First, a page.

When the gastric acid reaches the throat (pharynx) and mouth, the burning feeling is magnified. The sour tasting substance can cause halitosis (bad breath) and hinder social interaction. Excessive burping, a common symptom of gastro reflux, is often wet and foul smelling. The liquid that is expelled during belching may burn and cause physical irritation.

Regurgitation is another uncomfortable symptom of gastro reflux. This takes place when food is swallowed but forced back up the esophagus due to a reflux reaction. The food and liquids that are regurgitated are highly acidic, and will burn the esophagus and throat. Depending on the amount and frequency of acidic substance that has been brought back up from the stomach, a person may need to discard the contents publicly, which can be humiliating.

Symptoms of gastro reflux are usually exacerbated due to certain behaviors and lifestyle choices. People that smoke tend to increase the effects of gastro reflux symptoms. Bending over, lifting heavy objects and even lying down may cause gastro reflux as well. Drink alcohol, and partaking in caffeinated products may contribute to gastro reflux.

Extended exposure to gastro reflux has the potential to develop into esophagitis. Esophagitis is characterized by severe inflammation to the esophagus that may reduce the size of the esophagus and hinder normal swallowing functions.

For more information on the symptoms of gastro reflux or gastroesophageal reflux disease, visit today.

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March 2, 2011

Reflux Acid Symptoms

The Lower Esophageal Sphincter (LES) is a muscular ring around the bottom part of the esophagus.? The function of the LES is crucial to the digestion process. As part of the job, the LES opens the door for consumed foods to access the stomach from the esophagus and effectively closes the door behind it. If the LES fails to close the door tightly or at the right time, food and acid in the stomach can gain entry into the esophagus. When the LES malfunctions, this creates several problems for your digestive system.

A lower esophageal sphincter that isn’t performing at the optimal level can lead to acid reflux disease. Acid reflux disease occurs when the acid and food reflux into the esophagus. Unfortunately, there are several symptoms of acid reflux ranging from heartburn to dysphagia. These symptoms have different effects on the body and don’t necessarily have to take place at the same time. Experiencing one or more of the following symptoms can indicate that you have reflux acid symptoms.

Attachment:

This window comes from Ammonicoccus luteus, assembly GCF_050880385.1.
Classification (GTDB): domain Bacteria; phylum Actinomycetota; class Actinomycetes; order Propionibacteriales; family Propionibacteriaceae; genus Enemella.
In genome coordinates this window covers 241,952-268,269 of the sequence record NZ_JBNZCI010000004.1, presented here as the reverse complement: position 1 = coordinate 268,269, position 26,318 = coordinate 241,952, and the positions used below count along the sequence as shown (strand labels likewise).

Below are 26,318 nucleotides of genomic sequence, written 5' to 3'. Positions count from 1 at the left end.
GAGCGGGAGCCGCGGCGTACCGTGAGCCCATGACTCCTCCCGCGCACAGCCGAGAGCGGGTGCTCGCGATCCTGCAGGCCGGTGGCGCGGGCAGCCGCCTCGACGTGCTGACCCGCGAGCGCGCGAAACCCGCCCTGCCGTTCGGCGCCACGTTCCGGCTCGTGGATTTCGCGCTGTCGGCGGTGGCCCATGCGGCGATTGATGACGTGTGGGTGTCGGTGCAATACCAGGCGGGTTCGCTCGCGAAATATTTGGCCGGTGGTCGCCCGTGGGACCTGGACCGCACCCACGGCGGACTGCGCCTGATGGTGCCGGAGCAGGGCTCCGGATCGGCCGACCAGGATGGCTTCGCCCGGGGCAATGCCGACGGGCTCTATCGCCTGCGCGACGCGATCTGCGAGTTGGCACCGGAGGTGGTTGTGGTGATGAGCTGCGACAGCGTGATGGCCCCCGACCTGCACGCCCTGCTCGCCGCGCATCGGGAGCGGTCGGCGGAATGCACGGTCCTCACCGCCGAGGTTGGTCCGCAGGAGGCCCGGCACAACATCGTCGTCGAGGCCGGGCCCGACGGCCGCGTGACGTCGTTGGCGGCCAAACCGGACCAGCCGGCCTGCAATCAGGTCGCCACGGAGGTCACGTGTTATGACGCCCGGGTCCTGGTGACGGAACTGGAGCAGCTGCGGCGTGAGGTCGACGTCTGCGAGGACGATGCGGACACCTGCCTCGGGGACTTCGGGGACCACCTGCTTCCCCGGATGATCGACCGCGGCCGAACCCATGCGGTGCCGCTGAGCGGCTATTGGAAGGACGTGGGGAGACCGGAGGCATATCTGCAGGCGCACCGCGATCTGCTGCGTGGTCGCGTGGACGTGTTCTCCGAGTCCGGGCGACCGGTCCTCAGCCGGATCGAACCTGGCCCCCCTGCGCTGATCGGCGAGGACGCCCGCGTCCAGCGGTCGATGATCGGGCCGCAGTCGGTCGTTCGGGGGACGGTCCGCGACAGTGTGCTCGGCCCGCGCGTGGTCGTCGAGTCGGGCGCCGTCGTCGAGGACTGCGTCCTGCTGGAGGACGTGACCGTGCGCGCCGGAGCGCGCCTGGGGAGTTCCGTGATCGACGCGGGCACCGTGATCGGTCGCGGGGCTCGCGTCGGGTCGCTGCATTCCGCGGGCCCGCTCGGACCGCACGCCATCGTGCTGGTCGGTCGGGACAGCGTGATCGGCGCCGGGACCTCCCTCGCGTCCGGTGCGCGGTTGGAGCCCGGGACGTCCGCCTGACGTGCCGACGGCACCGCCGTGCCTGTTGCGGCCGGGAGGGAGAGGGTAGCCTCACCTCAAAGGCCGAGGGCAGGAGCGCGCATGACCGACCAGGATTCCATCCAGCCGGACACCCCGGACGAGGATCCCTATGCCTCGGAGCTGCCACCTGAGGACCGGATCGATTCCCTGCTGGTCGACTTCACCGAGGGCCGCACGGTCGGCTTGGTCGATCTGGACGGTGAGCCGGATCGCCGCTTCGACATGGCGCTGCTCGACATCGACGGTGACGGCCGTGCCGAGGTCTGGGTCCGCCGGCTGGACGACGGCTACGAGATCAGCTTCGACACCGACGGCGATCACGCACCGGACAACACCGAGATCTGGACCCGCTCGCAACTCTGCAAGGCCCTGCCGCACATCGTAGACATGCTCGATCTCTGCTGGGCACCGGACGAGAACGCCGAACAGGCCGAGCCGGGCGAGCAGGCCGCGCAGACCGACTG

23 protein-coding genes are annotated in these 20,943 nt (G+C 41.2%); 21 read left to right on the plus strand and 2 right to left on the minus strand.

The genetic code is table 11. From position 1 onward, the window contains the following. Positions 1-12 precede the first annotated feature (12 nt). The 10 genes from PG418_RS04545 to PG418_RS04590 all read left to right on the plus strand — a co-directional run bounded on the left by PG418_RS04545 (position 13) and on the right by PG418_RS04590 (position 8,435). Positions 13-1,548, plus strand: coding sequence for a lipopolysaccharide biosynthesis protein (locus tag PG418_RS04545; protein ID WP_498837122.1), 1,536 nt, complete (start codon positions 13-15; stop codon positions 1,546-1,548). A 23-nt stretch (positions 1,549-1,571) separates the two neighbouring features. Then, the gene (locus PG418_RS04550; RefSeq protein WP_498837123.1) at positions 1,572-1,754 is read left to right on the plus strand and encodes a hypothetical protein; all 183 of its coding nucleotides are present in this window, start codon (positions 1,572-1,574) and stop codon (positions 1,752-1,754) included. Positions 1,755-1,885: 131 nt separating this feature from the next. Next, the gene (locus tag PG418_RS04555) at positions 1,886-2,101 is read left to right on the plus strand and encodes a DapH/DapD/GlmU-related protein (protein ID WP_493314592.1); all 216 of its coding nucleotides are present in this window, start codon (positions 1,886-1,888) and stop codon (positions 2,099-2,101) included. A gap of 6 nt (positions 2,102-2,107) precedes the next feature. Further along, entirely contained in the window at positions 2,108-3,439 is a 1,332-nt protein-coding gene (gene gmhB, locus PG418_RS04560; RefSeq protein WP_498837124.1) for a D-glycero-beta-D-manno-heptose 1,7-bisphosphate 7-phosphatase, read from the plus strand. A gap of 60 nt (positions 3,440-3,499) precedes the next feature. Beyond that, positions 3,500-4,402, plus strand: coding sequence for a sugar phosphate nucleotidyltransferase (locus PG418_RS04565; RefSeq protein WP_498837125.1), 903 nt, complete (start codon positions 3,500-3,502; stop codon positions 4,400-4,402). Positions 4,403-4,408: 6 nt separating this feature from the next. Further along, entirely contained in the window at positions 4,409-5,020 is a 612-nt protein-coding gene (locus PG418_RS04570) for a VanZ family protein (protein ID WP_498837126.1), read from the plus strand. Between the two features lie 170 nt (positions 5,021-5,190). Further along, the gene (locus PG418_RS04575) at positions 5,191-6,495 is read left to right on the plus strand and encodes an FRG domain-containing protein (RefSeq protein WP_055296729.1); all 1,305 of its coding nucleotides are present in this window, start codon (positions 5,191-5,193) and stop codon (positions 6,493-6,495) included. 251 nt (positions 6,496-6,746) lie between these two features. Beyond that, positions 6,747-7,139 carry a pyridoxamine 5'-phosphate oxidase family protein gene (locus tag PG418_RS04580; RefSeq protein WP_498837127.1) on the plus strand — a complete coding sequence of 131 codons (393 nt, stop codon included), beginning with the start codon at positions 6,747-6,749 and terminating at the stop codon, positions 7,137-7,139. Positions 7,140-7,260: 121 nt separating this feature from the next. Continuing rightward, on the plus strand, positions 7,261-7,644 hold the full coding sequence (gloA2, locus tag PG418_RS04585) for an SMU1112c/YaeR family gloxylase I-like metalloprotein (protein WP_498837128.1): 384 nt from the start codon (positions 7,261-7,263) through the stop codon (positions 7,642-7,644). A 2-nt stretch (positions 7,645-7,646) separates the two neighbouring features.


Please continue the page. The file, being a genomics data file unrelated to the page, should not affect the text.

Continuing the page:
Heartburn: The most recognizable reflux acid symptom is heartburn. Heartburn can be identified by a burning feeling in the chest, neck and throat. The burning feeling stems from the location of acid in the esophagus that has travelled from the stomach. Heartburn usually occurs after a meal and when lying down due to the lack of gravity needed to keep the acid trapped within the stomach.

Nausea: Another reflux acid symptom is nausea. Nausea is a feeling that can be uncomfortable. Nausea has different effects on everyone but primarily causes you to feel like vomiting. People who are nauseated usually lose their appetite and can only ingest light, neutralizing foods. Feeling like you have a buildup of gas is also a sign that you are nauseated.

Burping: While burping is a normal method that the body employs to expel gas, burping can be a sign of acid reflux. Usually, the gastric acid that takes the journey up the esophagus causes you to belch. Burping forces the gastric acid out of the esophagus and into your mouth, causes burning and leaves behind an awful taste.

Chest Pain: The burning sensation prompted by heartburn normally affects the chest in addition to other chest pain. This chest pain is caused by an esophagus that has been inflamed by stomach acid that has refluxed. An inflamed esophagus radiates pain to the surrounding areas of the torso, especially the chest.

Dysphagia: If you have difficulty swallowing your food, this could be as a result of dysphagia, a reflux acid symptom. Dysphagia causes you to have an uncomfortable feeling during and after meals. People experiencing dysphagia often feel like food has lodged in their neck or throat.

Reflux acid symptoms should be taken very seriously. Determining if you suffer from acid reflux will help you to treat the disease and its symptoms. To find out more about reflux acid symptoms and what you can do about them, visit today for more information.